I’ll tell you one thing–I distrust the motives of anyone who thinks he is absolutely certain about the state of the climate. It’s a nasty little system of complexity that we’re dealing with, and it doesn’t help that even the scientists on both sides start with fairly strong preconceptions.

  11. God has granted me the serenity to accept the things I cannot change, so this is just a question, not a rhetorical question: Is contemporary global warming outside a standard deviation that would encompass, for example the Little Ice Age? I mean, have we seen a variation in average temperatures that’s outside what has occured in the past 500 years?

  12. I’ll tell you one thing–I distrust the motives of anyone who thinks he is absolutely certain about the state of the climate. It’s a nasty little system of complexity that we’re dealing with, and it doesn’t help that even the scientists on both sides start with fairly strong preconceptions.

    Agreed that nobody can be certain, but why exactly is it that on this forum, even something as simple as “more heat means more intense heat-fueled storms” is viewed as controversial? As I already mentioned, I knew as a child that hotter weather leads to more powerful thunderstorms. I saw this first-hand almost EVERY DAMNED DAY between late May and early September. So when you talk of preconceptions, it looks like at least some regulars here have the preconception “Anything that would make a Greenie nod and say ‘uh-huh’ MUST be absolute bullshit.”

  13. Is contemporary global warming outside a standard deviation that would encompass, for example the Little Ice Age? I mean, have we seen a variation in average temperatures that’s outside what has occured in the past 500 years?

    As I’ve read it, the problem is that the speed of the climate change is exponentially faster than in previous, all-natural cycles. So (I’m making these numbers up because I don’t feel like Googling the real ones) the end of the Little Ice Age came about from temperatures rising, say, one degree over the course of three centuries, whereas now we’re facing a rise of one degree over a few decades.

    Something along those lines.

  14. Jennifer,

    If your comments are even partially directed at me, then I appologize for not RTFA closely.

    It does indeed state that more intense storms are due to global warming. I automatically inserted the words “man made” in front of global warming and then the Other Mark mentioned solar variability which is a hot button topic of mine because it is rarely, if ever, mentioned in articles about global warming.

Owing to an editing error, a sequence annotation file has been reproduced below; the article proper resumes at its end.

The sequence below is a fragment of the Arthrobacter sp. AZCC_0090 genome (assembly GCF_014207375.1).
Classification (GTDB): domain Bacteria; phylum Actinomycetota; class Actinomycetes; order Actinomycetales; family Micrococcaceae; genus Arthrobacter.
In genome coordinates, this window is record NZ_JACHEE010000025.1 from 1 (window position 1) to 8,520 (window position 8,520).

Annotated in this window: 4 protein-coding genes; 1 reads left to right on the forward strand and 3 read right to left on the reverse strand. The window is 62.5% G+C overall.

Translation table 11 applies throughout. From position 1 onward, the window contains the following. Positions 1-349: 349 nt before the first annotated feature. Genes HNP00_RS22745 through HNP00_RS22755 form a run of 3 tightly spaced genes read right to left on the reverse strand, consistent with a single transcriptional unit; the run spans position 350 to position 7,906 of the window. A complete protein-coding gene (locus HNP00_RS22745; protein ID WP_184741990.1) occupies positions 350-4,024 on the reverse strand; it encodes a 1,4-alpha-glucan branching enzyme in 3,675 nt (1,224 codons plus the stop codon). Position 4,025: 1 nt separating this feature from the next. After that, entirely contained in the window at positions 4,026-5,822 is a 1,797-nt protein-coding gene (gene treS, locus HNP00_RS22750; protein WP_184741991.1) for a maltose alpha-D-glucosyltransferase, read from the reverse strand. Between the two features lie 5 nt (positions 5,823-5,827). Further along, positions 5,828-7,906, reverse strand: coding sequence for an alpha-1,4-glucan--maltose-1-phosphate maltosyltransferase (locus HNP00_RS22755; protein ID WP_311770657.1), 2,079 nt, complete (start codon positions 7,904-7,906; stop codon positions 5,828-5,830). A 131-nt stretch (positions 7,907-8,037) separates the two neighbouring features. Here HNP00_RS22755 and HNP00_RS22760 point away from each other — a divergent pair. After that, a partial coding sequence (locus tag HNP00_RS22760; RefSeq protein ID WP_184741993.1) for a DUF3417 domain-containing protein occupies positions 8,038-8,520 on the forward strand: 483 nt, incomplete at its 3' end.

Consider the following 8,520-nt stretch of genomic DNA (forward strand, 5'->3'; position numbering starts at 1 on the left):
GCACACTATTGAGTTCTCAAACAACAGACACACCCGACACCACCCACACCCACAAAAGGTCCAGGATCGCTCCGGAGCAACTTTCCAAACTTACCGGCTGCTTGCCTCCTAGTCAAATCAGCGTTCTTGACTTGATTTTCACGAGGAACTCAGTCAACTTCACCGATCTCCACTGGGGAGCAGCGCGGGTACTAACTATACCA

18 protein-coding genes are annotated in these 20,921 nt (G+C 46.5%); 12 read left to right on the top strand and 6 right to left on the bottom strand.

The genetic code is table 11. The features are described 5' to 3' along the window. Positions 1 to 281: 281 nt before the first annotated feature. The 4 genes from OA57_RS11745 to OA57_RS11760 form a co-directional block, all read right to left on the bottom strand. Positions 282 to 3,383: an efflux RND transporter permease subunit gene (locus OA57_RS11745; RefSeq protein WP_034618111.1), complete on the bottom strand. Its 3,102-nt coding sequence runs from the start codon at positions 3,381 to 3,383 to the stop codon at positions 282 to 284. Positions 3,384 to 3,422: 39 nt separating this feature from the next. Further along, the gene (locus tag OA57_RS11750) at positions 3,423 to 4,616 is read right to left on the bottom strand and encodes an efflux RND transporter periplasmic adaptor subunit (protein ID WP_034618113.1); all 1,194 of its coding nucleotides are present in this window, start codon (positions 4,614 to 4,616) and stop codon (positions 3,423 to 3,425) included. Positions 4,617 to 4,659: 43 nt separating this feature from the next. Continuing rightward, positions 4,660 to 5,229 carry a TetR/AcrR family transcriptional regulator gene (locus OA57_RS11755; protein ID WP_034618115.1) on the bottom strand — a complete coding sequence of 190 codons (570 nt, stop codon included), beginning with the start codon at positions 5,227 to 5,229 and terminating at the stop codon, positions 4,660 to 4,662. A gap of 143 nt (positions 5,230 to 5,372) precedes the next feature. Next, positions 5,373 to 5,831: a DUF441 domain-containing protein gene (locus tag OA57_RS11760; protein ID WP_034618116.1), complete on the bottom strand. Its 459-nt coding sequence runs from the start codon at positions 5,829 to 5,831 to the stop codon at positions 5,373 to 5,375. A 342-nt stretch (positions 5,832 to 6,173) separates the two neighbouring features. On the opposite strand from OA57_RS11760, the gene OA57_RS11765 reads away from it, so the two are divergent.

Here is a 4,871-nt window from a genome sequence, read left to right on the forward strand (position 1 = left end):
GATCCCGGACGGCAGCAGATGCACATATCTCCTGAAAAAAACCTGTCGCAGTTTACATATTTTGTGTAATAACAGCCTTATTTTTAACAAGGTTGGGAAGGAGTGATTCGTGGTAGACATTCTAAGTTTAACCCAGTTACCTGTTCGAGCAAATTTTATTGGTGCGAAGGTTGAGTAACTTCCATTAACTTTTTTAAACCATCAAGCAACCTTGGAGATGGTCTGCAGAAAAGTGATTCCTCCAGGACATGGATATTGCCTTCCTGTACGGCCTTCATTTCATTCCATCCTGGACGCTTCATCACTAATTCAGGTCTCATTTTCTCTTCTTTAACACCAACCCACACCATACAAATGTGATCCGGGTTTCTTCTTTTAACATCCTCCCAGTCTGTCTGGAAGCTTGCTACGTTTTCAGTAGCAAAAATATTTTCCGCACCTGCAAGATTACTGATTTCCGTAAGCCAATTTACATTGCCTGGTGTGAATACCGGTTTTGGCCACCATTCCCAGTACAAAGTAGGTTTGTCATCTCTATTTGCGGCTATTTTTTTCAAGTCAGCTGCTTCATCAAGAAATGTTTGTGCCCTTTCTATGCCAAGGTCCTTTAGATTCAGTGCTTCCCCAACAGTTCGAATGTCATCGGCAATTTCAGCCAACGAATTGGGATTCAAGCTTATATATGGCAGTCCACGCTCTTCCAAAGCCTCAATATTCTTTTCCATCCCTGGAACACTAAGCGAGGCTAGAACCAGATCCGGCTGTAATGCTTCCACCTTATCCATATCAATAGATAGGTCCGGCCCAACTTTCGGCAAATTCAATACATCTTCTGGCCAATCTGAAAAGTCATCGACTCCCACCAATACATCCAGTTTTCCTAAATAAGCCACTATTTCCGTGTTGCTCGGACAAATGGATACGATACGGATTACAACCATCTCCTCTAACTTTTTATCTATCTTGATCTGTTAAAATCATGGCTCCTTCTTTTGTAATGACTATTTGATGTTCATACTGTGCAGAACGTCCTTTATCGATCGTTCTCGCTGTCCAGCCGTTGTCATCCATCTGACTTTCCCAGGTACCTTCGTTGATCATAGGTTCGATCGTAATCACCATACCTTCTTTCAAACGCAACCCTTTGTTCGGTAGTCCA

15. Because Researchers at the National Center for Atmospheric Research have calculated that “global warming accounted for around half of the extra hurricane-fueling warmth in the waters of the tropical North Atlantic in 2005, while natural cycles were only a minor factor.” expresses certainty where certainty is not possible, nor does it reveal the assumptions used in implementing the calculations.

    Hotter daytime weather leading to more powerful thunderstorms may be relevent to climate studies but the computer models usually refer to upper atmospheris warming. Hurricanes aren’t generated by localized temperatures that you experience at the beach, but by surface warming of the ocean far out to sea.

  16. Preconceptions either way are bad, of course. Only speaking to the hurricane claims, I’m quite dubious because I really have been hearing for years now to expect more hurricanes. Yes, that could be a coincidence and maybe storms really are intensifying due to warming, but I’m skeptical. There was an explanation and a prediction sitting out there all along, after all, which said nothing about global warming. In other words, this all smells a little too like post hoc ergo propter hoc reasoning to suit me.

    I’m not a climatologist, but I do recall hearing that whatever increase in temperature there’s been in recent years is far, far too small to have yielded more or more intense hurricanes. But I’ll leave that debate to others.

  17. Oh, fudge. The U.S. is out of the World Cup. I completely forgot that the games were today. Oh, well, better not to watch us blow it, I guess.

  18. Hurricanes aren’t generated by localized temperatures that you experience at the beach, but by surface warming of the ocean far out to sea.

    Exactly. And since hurricanes are fueled by surface warming, why is it such a stretch to figure more warming = more fuel = bigger storms?